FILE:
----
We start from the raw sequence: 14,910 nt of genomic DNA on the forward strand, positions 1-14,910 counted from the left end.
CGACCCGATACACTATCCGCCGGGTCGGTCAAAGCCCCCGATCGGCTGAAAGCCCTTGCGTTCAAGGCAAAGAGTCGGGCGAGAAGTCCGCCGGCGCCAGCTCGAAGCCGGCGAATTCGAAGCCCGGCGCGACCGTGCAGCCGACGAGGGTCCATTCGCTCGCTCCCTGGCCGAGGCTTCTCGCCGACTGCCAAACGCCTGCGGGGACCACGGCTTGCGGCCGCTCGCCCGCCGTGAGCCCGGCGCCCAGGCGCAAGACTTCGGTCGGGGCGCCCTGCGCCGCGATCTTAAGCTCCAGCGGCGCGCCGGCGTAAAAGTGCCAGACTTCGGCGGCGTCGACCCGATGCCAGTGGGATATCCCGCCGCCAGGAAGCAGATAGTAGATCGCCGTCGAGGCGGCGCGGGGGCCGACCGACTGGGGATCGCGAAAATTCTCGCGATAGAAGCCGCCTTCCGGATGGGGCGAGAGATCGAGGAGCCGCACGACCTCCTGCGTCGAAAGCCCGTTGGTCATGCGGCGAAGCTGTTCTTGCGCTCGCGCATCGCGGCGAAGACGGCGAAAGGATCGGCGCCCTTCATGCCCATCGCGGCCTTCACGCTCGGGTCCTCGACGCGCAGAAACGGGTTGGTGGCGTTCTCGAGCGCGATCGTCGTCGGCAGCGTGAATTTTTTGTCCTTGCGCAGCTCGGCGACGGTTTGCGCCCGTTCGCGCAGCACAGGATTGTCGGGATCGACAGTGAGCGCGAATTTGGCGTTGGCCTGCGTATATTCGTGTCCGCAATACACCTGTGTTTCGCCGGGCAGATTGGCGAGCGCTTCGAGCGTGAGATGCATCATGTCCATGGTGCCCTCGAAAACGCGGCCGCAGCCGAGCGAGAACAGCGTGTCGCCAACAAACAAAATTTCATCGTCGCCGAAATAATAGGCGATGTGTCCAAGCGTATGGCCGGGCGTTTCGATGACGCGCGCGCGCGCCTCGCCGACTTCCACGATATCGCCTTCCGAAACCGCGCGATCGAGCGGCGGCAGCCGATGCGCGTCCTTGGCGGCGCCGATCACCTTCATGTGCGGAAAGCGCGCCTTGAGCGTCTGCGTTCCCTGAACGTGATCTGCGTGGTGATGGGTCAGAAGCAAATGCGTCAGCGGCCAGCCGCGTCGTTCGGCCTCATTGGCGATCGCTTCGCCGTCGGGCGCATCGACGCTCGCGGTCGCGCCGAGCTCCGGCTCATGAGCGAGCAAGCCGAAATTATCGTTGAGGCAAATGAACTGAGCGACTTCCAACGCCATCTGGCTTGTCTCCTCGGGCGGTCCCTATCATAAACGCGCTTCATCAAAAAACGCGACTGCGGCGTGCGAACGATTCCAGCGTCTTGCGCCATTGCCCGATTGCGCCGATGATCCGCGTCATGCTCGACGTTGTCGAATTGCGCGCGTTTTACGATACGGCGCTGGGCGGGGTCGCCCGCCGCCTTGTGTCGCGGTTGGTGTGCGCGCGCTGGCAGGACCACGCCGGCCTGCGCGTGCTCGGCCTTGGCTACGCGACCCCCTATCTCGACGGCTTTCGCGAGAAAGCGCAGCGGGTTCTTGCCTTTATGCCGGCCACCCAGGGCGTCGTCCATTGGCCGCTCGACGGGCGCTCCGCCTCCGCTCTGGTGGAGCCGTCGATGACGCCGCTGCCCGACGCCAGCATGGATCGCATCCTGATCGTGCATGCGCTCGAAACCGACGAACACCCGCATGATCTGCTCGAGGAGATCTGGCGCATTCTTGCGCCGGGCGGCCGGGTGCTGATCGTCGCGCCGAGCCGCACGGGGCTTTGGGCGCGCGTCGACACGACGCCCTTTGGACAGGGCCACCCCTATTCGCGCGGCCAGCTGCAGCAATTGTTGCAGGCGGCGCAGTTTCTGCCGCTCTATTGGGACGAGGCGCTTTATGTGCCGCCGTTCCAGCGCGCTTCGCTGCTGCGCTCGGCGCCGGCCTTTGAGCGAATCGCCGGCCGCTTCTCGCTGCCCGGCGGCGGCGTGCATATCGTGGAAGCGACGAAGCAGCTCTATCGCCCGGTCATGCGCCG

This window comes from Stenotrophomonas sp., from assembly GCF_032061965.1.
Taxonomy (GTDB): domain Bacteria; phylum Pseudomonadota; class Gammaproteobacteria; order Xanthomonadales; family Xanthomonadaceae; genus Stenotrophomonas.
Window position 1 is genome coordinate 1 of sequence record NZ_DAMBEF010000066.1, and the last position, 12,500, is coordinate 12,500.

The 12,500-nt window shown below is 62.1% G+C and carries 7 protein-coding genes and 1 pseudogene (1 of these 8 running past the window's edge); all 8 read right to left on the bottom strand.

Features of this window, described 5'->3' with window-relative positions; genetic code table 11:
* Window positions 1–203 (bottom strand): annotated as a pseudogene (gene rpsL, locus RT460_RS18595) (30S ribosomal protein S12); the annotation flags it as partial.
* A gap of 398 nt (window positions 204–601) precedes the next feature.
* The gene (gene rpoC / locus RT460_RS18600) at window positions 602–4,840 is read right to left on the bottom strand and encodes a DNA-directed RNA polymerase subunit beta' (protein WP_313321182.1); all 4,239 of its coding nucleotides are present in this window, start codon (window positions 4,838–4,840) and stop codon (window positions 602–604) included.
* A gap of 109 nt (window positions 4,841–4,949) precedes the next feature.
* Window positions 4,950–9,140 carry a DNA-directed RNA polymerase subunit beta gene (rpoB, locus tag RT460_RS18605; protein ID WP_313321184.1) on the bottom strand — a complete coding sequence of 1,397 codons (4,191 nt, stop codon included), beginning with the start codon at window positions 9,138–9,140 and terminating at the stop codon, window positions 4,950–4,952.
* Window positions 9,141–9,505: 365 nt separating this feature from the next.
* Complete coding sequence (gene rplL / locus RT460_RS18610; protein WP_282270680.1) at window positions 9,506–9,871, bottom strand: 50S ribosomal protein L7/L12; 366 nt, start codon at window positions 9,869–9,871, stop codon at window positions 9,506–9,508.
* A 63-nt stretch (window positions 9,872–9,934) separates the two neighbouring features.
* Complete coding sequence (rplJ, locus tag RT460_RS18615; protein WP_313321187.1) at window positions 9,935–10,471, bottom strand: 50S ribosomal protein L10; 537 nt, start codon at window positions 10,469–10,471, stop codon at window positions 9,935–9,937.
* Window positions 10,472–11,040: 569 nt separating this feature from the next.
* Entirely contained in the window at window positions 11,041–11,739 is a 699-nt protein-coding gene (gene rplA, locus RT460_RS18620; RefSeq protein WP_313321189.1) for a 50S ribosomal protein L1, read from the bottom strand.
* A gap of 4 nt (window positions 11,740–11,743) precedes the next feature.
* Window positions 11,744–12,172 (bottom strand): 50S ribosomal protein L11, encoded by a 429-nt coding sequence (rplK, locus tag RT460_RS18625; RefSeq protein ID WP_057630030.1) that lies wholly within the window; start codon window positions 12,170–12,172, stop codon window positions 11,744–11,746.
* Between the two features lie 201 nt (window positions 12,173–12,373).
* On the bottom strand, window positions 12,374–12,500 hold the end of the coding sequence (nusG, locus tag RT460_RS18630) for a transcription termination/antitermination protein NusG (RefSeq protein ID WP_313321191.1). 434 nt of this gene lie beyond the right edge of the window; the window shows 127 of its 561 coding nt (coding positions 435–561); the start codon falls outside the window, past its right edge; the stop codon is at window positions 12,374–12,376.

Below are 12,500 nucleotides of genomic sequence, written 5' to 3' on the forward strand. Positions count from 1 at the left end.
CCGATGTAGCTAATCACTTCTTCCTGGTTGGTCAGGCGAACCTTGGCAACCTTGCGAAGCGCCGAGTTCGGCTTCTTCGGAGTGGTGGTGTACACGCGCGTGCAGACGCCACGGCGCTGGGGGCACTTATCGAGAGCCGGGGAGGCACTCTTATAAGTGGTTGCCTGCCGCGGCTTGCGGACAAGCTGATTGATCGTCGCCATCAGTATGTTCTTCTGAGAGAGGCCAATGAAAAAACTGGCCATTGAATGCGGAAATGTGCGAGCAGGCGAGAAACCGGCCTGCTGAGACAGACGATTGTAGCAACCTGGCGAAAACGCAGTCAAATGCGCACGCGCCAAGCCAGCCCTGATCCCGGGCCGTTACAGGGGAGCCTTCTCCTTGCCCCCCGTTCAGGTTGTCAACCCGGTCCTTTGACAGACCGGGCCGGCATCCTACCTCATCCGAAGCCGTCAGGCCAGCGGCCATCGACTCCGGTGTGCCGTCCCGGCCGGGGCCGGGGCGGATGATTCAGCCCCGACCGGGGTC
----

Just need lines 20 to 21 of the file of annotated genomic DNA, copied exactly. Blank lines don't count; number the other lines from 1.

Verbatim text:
* Window positions 11,744–12,172 (bottom strand): 50S ribosomal protein L11, encoded by a 429-nt coding sequence (rplK, locus tag RT460_RS18625; RefSeq protein ID WP_057630030.1) that lies wholly within the window; start codon window positions 12,170–12,172, stop codon window positions 11,744–11,746.
* Between the two features lie 201 nt (window positions 12,173–12,373).